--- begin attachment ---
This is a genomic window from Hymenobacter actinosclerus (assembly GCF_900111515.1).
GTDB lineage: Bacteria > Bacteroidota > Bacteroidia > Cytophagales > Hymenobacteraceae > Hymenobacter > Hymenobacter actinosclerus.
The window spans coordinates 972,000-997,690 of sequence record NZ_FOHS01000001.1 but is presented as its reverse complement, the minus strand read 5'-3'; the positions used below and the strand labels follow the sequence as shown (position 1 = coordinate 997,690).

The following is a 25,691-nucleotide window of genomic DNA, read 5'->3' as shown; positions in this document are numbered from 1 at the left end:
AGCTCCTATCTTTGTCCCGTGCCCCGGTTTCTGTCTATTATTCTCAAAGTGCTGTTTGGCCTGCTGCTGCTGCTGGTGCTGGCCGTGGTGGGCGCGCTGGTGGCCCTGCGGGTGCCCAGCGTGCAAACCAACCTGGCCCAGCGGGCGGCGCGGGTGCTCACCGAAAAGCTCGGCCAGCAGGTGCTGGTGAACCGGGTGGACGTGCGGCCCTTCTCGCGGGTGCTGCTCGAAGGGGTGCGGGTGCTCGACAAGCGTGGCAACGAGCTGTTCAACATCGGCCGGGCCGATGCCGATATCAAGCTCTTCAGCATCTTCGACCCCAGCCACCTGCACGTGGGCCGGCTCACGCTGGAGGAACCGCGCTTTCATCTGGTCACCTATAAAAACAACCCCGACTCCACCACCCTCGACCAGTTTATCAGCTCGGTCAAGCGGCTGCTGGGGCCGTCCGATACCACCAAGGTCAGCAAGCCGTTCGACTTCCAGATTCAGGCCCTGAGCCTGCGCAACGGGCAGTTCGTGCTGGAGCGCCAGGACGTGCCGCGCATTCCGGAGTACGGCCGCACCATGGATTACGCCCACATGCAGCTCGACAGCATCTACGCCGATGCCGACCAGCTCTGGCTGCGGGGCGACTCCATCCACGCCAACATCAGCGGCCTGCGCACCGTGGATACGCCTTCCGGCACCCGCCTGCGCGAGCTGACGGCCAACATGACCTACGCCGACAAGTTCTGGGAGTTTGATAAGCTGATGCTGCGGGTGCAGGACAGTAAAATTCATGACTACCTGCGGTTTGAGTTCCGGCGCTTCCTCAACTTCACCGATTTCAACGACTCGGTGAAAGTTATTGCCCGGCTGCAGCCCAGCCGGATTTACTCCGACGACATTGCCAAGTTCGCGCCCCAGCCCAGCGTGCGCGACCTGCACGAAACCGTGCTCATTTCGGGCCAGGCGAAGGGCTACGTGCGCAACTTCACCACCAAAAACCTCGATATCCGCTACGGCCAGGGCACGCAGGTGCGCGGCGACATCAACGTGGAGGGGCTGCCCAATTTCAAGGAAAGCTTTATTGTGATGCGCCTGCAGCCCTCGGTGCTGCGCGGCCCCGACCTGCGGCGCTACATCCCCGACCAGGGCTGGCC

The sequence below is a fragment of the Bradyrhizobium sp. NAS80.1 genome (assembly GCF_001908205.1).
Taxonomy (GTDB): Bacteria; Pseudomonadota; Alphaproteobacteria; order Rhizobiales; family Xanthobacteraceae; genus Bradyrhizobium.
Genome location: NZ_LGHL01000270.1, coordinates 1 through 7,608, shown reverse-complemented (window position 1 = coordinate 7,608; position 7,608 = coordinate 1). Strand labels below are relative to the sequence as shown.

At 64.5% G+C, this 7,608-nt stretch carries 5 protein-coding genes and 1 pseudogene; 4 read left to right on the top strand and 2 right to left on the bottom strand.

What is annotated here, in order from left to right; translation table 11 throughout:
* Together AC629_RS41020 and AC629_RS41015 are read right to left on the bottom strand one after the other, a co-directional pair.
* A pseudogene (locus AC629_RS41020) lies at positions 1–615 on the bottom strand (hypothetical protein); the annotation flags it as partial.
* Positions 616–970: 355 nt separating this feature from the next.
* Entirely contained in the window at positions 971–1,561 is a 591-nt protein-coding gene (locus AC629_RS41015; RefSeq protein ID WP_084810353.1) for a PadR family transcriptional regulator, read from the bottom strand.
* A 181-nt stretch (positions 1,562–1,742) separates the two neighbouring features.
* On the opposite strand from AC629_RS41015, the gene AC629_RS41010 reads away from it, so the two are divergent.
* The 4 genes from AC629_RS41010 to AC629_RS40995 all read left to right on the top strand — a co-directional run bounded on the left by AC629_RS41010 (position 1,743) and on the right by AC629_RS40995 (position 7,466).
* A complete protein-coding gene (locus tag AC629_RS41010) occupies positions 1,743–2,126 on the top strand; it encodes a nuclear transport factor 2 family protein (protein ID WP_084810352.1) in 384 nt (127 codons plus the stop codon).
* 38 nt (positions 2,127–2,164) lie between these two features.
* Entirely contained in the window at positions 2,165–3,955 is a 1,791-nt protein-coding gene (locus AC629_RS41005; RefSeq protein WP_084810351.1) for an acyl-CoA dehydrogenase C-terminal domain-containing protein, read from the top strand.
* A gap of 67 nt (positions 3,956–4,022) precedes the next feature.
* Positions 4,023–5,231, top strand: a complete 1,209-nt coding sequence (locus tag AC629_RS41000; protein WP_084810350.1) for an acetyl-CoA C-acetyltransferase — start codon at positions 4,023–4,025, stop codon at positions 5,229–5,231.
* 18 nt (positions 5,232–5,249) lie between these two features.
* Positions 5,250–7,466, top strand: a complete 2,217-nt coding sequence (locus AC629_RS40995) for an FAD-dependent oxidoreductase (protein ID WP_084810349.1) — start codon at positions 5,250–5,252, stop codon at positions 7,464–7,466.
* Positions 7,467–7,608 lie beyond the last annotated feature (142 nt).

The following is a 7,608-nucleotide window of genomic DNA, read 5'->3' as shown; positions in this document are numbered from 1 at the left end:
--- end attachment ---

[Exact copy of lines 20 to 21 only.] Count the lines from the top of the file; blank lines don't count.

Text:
* Entirely contained in the window at positions 2,165–3,955 is a 1,791-nt protein-coding gene (locus AC629_RS41005; RefSeq protein WP_084810351.1) for an acyl-CoA dehydrogenase C-terminal domain-containing protein, read from the top strand.
* A gap of 67 nt (positions 3,956–4,022) precedes the next feature.